The sky pales, casting the jagged peaks of the mountains around me in shadow. The day is well under way when I emerge from the Gap. The Rei River stretches out below, slow and curving like a well-sated python. Barges and boats dot the water, and just beyond the eastern banks sits the city of Serra, its dun-colored walls imposing even from a distance of miles.
Smoke taints the air. A column of black rises into the sky, and though I can’t see the guardhouse from this spot on the trail, I know with sinking certainty that the Farrars got there before me. That they burned it along with the boathouse attached to it.
I sprint down the mountain, but by the time I reach the guardhouse, it’s nothing but a stinking, sooty hulk. The attached boathouse is a pile of smoldering logs, and the legionnaires manning it have cleared out—probably under orders from the Farrars.
I unlash Helene from my back. The jarring trip down the mountain has reopened her wound. My back is coated in her blood.
“Helene?” I sink to my knees and pat her face softly. “Helene!” Not even a flick of the eyelids. She is lost inside herself, and the skin around her wound is red and fevered. She’s getting an infection.
I stare flintily at the guard shack, willing a boat to appear. Any boat. A raft.
A dinghy. A bleeding, hollowed-out log, I don’t care. Anything. But of course, there’s nothing. Sunset is, at most, an hour away. If I don’t get us across this river, we’re dead.
Strangely, it’s my mother’s voice I hear in my head, cold and pitiless.
Nothing is impossible. It’s something she’s said to her students a hundred times—when we were exhausted from back-to-back training battles or we hadn’t slept in days. She always demanded more. More than we thought we had to give. Either find a way to complete the tasks I have set before you, she would tell us, or die in the attempt. Your choice.
Exhaustion is temporary. Pain is temporary. But Helene dying because I didn’t find a way to get her back on time—that’s permanent.
I spot a smoking wooden beam half in the water, half out. It will do. I kick, shove, and roll the blasted thing to the river, where it bobs beneath the water threateningly before floating to the surface. Carefully, I lay Helene on the beam and lash her into place. Then I sling an arm around it and make for the closest boat as if all the jinn of air and sea are on my tail.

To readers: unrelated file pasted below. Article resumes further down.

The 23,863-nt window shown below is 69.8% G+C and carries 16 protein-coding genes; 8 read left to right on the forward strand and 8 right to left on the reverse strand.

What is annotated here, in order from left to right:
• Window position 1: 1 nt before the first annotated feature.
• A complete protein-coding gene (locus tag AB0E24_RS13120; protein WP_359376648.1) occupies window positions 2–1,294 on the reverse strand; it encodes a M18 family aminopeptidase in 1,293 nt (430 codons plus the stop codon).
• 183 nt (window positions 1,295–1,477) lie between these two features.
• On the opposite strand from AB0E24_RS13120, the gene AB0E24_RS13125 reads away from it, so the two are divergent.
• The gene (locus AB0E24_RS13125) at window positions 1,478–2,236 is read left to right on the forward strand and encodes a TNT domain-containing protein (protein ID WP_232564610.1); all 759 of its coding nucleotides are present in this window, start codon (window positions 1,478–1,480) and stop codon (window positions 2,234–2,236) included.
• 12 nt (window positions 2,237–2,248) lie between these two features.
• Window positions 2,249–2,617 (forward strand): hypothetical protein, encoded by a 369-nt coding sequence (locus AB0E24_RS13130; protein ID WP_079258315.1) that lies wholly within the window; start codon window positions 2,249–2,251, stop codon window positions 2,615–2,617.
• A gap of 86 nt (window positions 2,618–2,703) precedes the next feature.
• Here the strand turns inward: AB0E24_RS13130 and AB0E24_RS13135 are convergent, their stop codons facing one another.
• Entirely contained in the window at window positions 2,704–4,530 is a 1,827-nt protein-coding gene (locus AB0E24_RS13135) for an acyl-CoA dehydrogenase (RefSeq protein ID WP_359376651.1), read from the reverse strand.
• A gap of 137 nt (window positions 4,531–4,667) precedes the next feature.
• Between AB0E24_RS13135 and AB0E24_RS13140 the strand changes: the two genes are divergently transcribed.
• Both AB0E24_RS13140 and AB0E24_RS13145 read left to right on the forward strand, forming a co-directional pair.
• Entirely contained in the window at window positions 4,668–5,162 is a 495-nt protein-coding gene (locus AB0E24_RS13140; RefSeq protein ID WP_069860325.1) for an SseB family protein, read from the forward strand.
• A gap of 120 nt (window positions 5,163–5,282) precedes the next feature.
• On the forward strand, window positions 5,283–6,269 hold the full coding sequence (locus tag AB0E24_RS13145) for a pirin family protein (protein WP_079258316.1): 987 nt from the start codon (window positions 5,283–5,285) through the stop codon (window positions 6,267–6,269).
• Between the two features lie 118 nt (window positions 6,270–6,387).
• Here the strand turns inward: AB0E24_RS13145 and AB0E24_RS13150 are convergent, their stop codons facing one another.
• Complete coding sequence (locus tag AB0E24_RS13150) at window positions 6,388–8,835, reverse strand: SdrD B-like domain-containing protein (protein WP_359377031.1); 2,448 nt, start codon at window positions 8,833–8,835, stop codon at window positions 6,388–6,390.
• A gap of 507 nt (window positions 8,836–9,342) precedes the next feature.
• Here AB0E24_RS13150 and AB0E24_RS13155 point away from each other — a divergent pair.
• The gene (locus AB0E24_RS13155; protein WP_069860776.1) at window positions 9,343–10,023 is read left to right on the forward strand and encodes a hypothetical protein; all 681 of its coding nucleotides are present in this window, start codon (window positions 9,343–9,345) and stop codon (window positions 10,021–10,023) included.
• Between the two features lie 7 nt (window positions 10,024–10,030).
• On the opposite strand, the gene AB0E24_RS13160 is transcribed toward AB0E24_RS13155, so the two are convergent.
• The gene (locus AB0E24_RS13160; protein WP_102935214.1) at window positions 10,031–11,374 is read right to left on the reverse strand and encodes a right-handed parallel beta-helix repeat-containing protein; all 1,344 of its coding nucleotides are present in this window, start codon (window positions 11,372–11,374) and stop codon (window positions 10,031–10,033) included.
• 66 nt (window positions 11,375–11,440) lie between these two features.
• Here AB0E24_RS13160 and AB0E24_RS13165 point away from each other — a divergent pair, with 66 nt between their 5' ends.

The river’s waters run freely at this time, mostly empty of the barges and canoes that choke it in the morning. I angle toward a Mercator craft bobbing mid-river, its oars at rest. The sailors don’t notice me approaching, and when I’m right alongside the rope ladder leading to the boat’s deck, I cut Hel from the beam. She sinks into the water almost immediately. I grab the slick rope with one hand and Helene with the other, eventually working her body over my shoulder and clambering up the ladder to the deck.
A silver-haired Martial with a soldier’s build—the captain, I assume—is overseeing a group of Plebeians and Scholar slaves stacking boxes of cargo.
“I am Aspirant Elias Veturius of Blackcliff,” I level my voice until it is as flat as the deck I stand on. “And I am commandeering this vessel.”
The man blinks, taking in the sight before him: two Masks, one so covered in blood it appears that she’s been tortured, and the other practically naked with a week’s worth of beard, wild hair, and a mad look in his eyes.
But the merchant has clearly done his time in the Martial army because after only a moment, he nods.
“I am at your disposal, Lord Veturius.”
“Get this boat docked in Serra. Now.”
The captain shouts orders at his men, a whip much in evidence. In under a minute, the boat is chugging toward Serra’s docks. I look balefully at the sinking sun, willing it to at least slow down. I have no more than a half hour left, and I still have to get through the dock traffic and up to Blackcliff.
I’m cutting it close. Too close.
Helene moans, and I place her on the deck gently. She is sweating despite the cool river air, and her skin is deathly pale. She opens her eyes for a moment.
“Do I look that bad?” she whispers, seeing the expression on my face.
“Actually, it’s an improvement. The filthy woodswoman thing suits you.”
She smiles, a rare, sweet smile, but it fades quickly.
“Elias—you can’t let me die. If I die, then you—”
“Don’t talk, Hel. Rest.”
“Can’t die. Augur said—he said if I lived, then—”
Her eyes flutter closed, and impatiently, I eye Serra’s docks, still a half mile away and crowded with sailors, soldiers, horses, and wagons. I want to urge the boat faster, but the slaves are already rowing furiously, the captain’s whip at their backs.
Before the boat docks, the captain lowers the gangplank, hails a legionnaire patrolling nearby, and relieves him of his horse. For once, I’m thankful for the severity of Martial discipline.
“Luck to you, Lord Veturius,” the captain says. I thank him and load Hel onto the waiting horse. She sags forward, but I don’t have time to adjust her.
I vault onto the beast and put heel to flank, my eyes on the sun hovering just above the horizon.
The city passes in a blur of gaping Plebeians, muttering auxes, and a riot of merchants and their stalls. I race past all of them, down Serra’s main thoroughfare, through the dwindling crowds of Execution Square, and up the cobbled streets of the Illustrian Quarter. The horse surges on recklessly, and I’m too crazed to even feel guilty when I knock over a peddler and his cart.